I add up the years in my head as the women introduce themselves. Between them, I ballpark they’ve spent more than 200 years behind bars.
As we grab some seats in the visiting room, I tell them I've watched, over and over again, their video of a song recorded at an independent TEDx event inside Muncy state prison in 2014. It's been viewed more than a million times.
I watched it again in the parking lot before I walked in, I tell them.
They are visibly pleased. Their voices reach beyond the steel bars in a way most of them never will.
The women, dressed in identical rust-colored uniforms, are lifers, which in Pennsylvania means they are serving life without the possibility of parole.
For their crimes, mostly murder or related offenses, they have been imprisoned for decades, and save for a change in the law or a compassionate release in the final stages of a terminal illness, they will die here.
For their crimes, they deserve to be punished. No argument.
As the words in their song, “This Is Not Our Home,” go:
I’m not saying that I’m not guilty
I’m not saying that I shouldn’t pay
I’m just asking for mercy …
I have to have hope that I will be free one day.
The song is a gut punch, an emotional commentary on incarceration and redemption in a broken U.S. criminal justice system. It was performed by 10 lifers, half of whom are in the room when I visit. It was written by a psychologist at the prison, Howard Woodring.
“I never realized how resilient the human spirit was until I watched these ladies make a life for themselves here, because you have to, because you have to hang on,” he said.
His hope, he said, getting choked up, was that the song started a conversation among the public and lawmakers, that it got people thinking and talking about crime and punishment, rehabilitation and redemption.
From the very first time I watched the video, I wondered: What could become of these women aging in prison if they were released?
From their song again:
This is not my home
I dream of freedom
Hope for mercy
Will I see my family?
Or die alone?
During our meeting, they all wanted to be clear on one thing: They don’t want victims to be lost in the conversation. They just want “the free world,” as 72-year-old Lena Brown calls the world beyond the prison walls, to consider that they have more to offer.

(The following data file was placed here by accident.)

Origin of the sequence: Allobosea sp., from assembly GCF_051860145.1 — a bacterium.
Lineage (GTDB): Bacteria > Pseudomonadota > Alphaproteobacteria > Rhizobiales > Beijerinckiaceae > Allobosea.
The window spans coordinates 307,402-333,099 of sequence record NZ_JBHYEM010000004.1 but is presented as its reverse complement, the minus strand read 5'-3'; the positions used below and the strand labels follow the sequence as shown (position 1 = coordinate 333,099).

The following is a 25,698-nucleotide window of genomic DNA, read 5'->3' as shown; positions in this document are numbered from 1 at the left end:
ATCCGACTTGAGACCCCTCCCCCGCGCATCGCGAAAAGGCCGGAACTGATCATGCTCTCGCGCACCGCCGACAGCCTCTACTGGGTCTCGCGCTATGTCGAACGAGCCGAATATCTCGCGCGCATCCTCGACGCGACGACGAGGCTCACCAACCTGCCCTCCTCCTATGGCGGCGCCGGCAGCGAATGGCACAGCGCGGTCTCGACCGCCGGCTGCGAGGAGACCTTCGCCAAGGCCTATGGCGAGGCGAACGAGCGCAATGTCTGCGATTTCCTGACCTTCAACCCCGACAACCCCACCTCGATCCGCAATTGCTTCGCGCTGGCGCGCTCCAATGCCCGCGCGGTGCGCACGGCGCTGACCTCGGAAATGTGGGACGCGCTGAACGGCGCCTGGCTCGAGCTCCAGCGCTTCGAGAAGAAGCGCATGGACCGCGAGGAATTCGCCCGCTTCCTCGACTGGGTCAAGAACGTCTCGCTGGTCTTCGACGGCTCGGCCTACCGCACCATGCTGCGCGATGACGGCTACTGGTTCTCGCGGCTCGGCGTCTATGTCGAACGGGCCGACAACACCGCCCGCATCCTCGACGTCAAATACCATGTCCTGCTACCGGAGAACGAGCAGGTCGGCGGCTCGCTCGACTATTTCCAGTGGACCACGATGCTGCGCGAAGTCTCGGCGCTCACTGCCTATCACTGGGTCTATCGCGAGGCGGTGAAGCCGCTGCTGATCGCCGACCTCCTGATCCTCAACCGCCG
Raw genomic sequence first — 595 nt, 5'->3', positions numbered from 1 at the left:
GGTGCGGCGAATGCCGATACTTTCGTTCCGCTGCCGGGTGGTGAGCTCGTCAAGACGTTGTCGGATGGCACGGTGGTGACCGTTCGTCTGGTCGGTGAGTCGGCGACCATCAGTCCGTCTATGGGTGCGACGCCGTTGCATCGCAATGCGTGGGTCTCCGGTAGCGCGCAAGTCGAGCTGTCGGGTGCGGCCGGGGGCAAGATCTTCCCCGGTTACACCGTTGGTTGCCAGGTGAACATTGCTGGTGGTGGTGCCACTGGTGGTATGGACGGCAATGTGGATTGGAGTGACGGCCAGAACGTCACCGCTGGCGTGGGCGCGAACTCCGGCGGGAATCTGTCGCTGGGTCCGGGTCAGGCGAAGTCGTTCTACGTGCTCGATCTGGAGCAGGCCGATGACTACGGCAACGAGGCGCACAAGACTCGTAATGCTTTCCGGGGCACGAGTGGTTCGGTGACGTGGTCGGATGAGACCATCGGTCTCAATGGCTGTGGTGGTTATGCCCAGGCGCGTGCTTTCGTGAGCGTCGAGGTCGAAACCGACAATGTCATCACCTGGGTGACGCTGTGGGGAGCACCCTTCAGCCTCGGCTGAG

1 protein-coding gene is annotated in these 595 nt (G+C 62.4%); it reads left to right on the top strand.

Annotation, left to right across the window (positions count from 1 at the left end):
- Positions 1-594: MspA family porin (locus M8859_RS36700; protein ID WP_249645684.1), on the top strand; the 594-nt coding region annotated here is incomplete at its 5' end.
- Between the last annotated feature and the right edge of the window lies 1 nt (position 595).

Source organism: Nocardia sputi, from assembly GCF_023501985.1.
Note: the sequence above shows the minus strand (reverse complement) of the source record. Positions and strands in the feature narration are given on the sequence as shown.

I have never lost someone I cared about at the hands of another person. My belief in redemption has never been tested, not truly. But listening to Brown, whom everyone calls "Bird," I found myself trying to reconcile her past with her present, the woman who plunged a knife into another human being with the nuturing fragile woman sitting before me. Did these women deserve compassion? Did these admitted killers have any humanity worth saving?
As if reading my mind, LaShawna Bennett spoke. She’d slipped in while I was talking to the women about the power of music to set them free, if only until the last note. Naomi Blount has been in prison for 34 years but still pines for the tabletop piano she got when she was 8, and the loud, rambunctious Philly church she once attended.
Bennett isn’t one of the lifers in the 2014 song. She is a short-timer, with only 50 or so days left on a 3½-year drug-related sentence. She’s here because she had a role in their latest song, played in front of a packed gym inside Chester state prison last year, and because she’s roommates with Brenda Watkins, a lifer who has been in prison for 30 years. She stays only long enough to say something she thinks I need to share with the outside.
“Every woman here has taught me how to do better and be better when I get out,” she says. “I am a better woman because I see how hard they try when they have no chance of leaving. If they can help people in here, imagine what they can do on the outside.”
“The world may have condemned these women,” she says. “But they are not condemned.”
As we continue to talk, I look around the room. One of the women in the 2014 video who isn’t here was a juvenile when she committed her crime. Under a change in Pennsylvania's mandatory sentencing laws for juveniles, she may go home one day. Theresa Battles, another lifer who stood out in the 2014 video, is also absent.
Last month, Battles died, 45 days after being granted a compassionate release in the final stages of cancer. She was 56. She had been imprisoned for almost 29 years.
She finally got the answers to the questions in their song, Watkins said.
“She did see her family.
"She did not die alone.
"This was not her home.”
Watch the video. Listen to the women sing, and ask yourself: Is there a way to acknowledge the victims while also acknowledging that these women can still have an impact on the free world?